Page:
The run itself went ok. My hips hurt (mildly) through a lot of it, which caused me to question if I am overdoing this training and need to rethink my marathon plans. Considering I don’t feel like total crap today, I am disregarding those thoughts. It rained a little bit, but only lightly, so it didn’t bother me. At times the wind was demoralizing. Running straight into gust after gust of wind was unpleasant.

I managed to keep my heart rate relatively low (mid 140s) for the first 5 miles, but it crept up during the last 4, probably due to fatigue and to wind. I managed to hold myself back from pushing it for most of the run. At the end I wanted to see if I had another gear (because I was doubting myself and doubting my ability to complete a marathon upright), but after a few strides I slowed down, reminding myself that I wouldn’t be finishing much faster and I would feel worse the next day or even hurt myself.

Here are my splits:

Those last 4 miles were fairly consistent (for me), which is a good sign. I have been having a tough time maintaining a consistent pace. The fifth mile is a bit of an outlier because I was running straight into the wind for about half a mile. (I know I said I don’t like to make excuses, but it’s only an excuse for why my pace was a little off the surrounding miles. It’s not an excuses for slowness. THEY ARE ALL SLOW SPLITS.)

This upcoming week includes a 12 mile long run, which will be a nice test. I hope that I can keep the pace in the mid 15s again. Right now the most important thing for me on long runs is consistency and endurance, and then I can just pray the hills and tempo runs will bring that consistent pace down. A solid plan!

Planning Ahead

For week 5 of the marathon training plan I’m following, the prescribed plan is: Monday rest, Tuesday 4 miles, Wednesday 5 miles, Thursday 4 miles, Friday 3 miles, Saturday 5 miles, Sunday 7 miles, total 28 miles. Since I am going out of town tomorrow (Thursday), I have had to shuffle the days around. I do plan on running while I am out of town (I’m just going to visit family and go to the NCHC hockey tournament), but I would rather shift the shorter runs to the days I’m in the Twin Cities and get more sleep and time with friends and family. There’s no way I could do a 7 mile run on Sunday either before or after getting in the car for 2.5 hours. I don’t want to do it before because I want to get home to my cats, and I don’t want to do it after, because who wants to run after a long drive?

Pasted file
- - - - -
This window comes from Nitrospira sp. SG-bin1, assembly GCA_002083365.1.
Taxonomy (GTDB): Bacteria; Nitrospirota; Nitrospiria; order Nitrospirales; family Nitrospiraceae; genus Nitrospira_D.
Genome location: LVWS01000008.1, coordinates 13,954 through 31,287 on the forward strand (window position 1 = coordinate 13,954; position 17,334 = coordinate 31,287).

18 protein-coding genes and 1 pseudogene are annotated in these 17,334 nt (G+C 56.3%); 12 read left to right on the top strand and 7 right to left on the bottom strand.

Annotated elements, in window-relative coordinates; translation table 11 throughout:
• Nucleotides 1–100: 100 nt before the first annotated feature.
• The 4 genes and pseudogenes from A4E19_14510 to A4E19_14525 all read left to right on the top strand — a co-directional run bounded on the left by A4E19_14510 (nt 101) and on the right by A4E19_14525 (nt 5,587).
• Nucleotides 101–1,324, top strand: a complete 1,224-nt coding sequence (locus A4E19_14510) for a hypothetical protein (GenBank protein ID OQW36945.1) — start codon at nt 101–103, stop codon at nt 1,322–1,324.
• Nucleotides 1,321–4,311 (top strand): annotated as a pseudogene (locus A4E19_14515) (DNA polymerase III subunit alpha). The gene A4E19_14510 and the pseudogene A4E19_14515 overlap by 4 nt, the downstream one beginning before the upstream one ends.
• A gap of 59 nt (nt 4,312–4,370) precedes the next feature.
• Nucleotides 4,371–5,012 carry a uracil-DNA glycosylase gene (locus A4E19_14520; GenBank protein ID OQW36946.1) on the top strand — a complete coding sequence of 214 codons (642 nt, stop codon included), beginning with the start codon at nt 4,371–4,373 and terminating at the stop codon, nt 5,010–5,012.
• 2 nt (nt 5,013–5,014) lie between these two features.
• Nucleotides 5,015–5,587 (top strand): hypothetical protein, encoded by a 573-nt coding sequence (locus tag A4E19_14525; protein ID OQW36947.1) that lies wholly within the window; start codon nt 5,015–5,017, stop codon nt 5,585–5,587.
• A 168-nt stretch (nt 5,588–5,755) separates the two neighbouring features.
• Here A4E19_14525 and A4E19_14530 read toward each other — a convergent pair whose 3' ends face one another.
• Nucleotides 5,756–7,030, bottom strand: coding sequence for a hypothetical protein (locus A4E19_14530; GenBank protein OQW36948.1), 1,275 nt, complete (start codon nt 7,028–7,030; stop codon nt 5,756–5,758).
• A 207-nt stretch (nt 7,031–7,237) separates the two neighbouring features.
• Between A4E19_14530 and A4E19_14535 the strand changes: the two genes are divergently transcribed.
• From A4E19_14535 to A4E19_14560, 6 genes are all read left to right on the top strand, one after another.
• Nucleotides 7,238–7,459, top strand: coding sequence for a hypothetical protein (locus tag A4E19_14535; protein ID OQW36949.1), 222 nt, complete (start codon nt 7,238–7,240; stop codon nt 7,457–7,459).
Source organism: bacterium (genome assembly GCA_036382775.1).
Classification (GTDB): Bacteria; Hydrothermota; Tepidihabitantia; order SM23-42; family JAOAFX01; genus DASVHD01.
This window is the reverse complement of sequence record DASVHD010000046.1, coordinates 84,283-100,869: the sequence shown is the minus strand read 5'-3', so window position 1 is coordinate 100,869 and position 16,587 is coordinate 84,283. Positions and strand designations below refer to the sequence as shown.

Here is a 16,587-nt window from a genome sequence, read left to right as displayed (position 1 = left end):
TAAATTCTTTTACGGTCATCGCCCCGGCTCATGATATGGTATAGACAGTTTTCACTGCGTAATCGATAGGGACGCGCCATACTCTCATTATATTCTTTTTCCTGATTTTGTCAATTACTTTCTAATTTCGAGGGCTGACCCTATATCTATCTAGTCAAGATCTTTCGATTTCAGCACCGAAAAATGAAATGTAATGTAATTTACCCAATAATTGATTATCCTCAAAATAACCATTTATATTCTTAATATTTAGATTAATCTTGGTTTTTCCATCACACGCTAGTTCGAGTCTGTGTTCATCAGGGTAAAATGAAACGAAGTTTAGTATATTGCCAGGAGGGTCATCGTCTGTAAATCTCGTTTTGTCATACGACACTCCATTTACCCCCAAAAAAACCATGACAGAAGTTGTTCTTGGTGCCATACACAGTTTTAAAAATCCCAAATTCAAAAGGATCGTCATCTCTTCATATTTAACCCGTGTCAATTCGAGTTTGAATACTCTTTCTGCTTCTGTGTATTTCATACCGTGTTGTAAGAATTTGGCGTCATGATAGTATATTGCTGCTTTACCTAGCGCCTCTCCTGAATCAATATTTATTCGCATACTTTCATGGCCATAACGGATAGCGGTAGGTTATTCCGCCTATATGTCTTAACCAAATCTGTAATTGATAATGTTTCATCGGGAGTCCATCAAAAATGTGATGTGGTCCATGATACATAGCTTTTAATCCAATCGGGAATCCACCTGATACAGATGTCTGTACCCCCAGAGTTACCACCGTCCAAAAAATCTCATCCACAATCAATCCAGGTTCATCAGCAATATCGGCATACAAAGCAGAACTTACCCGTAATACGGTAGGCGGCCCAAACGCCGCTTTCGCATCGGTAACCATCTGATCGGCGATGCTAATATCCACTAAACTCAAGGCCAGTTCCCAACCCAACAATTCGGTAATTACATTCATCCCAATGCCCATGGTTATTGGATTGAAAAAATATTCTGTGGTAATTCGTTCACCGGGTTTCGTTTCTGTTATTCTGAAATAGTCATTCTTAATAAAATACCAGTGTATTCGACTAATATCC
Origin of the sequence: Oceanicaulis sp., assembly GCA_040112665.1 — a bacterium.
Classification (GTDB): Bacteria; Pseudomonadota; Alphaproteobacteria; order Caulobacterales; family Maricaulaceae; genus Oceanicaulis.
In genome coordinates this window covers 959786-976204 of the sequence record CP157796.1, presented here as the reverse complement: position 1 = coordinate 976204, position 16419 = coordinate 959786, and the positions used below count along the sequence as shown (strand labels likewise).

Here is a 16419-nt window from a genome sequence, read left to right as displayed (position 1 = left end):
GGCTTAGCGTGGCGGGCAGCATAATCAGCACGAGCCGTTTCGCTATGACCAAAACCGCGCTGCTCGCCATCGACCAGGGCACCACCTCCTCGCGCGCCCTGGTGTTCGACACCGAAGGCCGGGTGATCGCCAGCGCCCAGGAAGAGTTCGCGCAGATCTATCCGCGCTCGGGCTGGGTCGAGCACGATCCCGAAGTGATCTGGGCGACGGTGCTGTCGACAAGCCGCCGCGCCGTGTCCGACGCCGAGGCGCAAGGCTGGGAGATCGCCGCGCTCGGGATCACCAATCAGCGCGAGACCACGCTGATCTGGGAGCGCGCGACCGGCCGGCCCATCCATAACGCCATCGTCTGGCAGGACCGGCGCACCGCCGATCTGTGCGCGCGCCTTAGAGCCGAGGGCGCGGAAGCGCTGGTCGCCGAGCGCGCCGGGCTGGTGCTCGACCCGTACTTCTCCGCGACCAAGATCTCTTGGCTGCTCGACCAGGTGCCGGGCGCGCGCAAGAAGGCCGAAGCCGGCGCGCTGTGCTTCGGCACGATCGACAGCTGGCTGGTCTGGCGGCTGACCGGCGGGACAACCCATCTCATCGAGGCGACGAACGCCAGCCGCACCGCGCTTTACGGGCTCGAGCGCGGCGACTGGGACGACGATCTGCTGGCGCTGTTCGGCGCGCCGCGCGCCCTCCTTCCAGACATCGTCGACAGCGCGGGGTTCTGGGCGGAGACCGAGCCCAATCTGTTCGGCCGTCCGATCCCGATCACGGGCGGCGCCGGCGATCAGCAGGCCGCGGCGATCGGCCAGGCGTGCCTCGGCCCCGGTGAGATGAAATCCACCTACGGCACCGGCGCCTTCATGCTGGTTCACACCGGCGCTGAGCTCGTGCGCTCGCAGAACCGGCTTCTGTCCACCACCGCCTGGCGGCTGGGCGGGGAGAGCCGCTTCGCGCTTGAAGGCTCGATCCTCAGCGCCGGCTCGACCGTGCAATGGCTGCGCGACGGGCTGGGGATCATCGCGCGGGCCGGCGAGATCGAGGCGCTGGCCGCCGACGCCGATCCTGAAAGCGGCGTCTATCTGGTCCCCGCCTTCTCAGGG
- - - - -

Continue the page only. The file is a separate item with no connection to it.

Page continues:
I front-loaded my running schedule to accommodate my plans. I decided to move my rest day to… probably Saturday. I took it easy last Sunday with just a hike (note, a short hike is not a rest day. A rest day is a day of rest, not a day off running.), so I feel like I can handle the extra mileage.

Monday I ran 4 miles. I was originally going to take a rest day, as it was raining, but I got home from work and it wasn’t too cold, so I headed out, even though it was 7:00. I finished the run in the dark, which I hate (these sidewalks are treacherous with their various obstacles and I’m afraid I’ll trip), but there was daylight for most of it. I pushed a little more than normal and ran the whole way instead of walking the hills, so my heart rate was up a bit, but I felt good.

Tuesday I ran 7.9 miles. The extra 0.9 was insurance in case I need to shorten one of my later runs. I didn’t push the pace at all, but my heart rate was a little high thanks to an afternoon cup of coffee. I also discovered (or re-discovered) that Rice Lake Road doesn’t have any sidewalks. What is with this city and its lack of sidewalks? Annoying. The speed limit on Rice Lake Road is 40-45 mph, so I felt a little vulnerable. I tried running on the side of the road but it was difficult, as the ground was spongy and covered in matted-down tall grasses. It’s a shame because I liked the route, but I’m not sure I’d run it again. Maybe earlier in the day.